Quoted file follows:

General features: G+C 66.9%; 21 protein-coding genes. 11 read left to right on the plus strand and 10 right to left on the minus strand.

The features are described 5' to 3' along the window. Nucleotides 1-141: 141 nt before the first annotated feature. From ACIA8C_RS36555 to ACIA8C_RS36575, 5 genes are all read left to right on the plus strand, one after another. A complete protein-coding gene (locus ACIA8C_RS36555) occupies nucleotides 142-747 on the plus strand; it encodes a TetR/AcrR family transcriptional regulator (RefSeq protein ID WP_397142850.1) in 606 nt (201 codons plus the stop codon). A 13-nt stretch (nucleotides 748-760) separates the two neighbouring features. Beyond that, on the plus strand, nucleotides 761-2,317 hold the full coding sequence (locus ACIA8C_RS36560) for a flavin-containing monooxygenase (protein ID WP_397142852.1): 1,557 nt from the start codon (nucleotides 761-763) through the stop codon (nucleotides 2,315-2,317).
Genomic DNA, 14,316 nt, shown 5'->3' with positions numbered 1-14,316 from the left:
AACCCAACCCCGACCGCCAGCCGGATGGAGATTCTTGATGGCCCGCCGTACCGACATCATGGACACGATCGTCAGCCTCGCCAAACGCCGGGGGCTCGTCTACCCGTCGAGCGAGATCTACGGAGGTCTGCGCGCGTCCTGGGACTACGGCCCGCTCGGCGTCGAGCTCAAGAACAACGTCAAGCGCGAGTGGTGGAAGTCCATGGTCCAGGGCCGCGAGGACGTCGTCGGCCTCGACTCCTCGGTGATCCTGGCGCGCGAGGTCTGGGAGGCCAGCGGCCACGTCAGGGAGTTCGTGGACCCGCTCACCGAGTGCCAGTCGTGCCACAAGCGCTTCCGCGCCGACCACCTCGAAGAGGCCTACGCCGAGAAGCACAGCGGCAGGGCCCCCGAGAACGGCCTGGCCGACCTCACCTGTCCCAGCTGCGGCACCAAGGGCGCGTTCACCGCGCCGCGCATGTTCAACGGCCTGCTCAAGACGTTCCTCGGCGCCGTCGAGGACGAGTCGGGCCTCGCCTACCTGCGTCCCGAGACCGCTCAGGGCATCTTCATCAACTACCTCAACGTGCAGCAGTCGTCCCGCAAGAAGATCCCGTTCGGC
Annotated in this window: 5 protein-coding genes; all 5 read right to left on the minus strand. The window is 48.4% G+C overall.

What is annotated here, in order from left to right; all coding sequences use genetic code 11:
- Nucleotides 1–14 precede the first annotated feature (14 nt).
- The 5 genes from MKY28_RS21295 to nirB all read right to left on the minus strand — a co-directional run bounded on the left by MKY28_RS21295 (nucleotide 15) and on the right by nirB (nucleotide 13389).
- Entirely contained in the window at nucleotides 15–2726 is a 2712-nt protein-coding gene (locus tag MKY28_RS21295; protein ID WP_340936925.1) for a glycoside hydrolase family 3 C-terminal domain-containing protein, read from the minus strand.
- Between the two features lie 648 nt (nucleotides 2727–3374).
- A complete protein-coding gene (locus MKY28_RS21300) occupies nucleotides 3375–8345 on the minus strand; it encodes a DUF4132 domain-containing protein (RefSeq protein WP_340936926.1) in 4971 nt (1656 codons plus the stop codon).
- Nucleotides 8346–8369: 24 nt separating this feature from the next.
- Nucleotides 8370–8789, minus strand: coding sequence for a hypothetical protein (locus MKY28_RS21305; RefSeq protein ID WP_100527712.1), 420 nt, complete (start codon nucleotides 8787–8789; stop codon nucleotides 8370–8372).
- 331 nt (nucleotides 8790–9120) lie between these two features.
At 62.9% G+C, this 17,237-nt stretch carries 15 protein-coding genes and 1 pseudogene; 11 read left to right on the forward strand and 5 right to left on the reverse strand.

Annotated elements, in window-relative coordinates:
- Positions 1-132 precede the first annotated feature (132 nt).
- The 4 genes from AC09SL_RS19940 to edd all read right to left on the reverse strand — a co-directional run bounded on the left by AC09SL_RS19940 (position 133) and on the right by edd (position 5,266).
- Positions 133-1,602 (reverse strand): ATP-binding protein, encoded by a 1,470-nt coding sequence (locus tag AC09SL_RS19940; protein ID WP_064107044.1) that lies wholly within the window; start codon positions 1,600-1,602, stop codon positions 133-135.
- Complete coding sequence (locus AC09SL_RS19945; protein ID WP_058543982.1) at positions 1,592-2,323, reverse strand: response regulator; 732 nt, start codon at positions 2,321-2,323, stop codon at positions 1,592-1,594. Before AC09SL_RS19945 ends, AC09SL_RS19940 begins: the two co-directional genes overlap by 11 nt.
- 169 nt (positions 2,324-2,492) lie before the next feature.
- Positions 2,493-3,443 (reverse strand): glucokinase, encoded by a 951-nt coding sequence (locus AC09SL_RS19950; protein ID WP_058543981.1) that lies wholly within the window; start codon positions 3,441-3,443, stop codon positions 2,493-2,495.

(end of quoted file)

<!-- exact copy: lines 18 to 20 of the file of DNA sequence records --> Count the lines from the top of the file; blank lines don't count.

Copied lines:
- The 4 genes from AC09SL_RS19940 to edd all read right to left on the reverse strand — a co-directional run bounded on the left by AC09SL_RS19940 (position 133) and on the right by edd (position 5,266).
- Positions 133-1,602 (reverse strand): ATP-binding protein, encoded by a 1,470-nt coding sequence (locus tag AC09SL_RS19940; protein ID WP_064107044.1) that lies wholly within the window; start codon positions 1,600-1,602, stop codon positions 133-135.
- Complete coding sequence (locus AC09SL_RS19945; protein ID WP_058543982.1) at positions 1,592-2,323, reverse strand: response regulator; 732 nt, start codon at positions 2,321-2,323, stop codon at positions 1,592-1,594. Before AC09SL_RS19945 ends, AC09SL_RS19940 begins: the two co-directional genes overlap by 11 nt.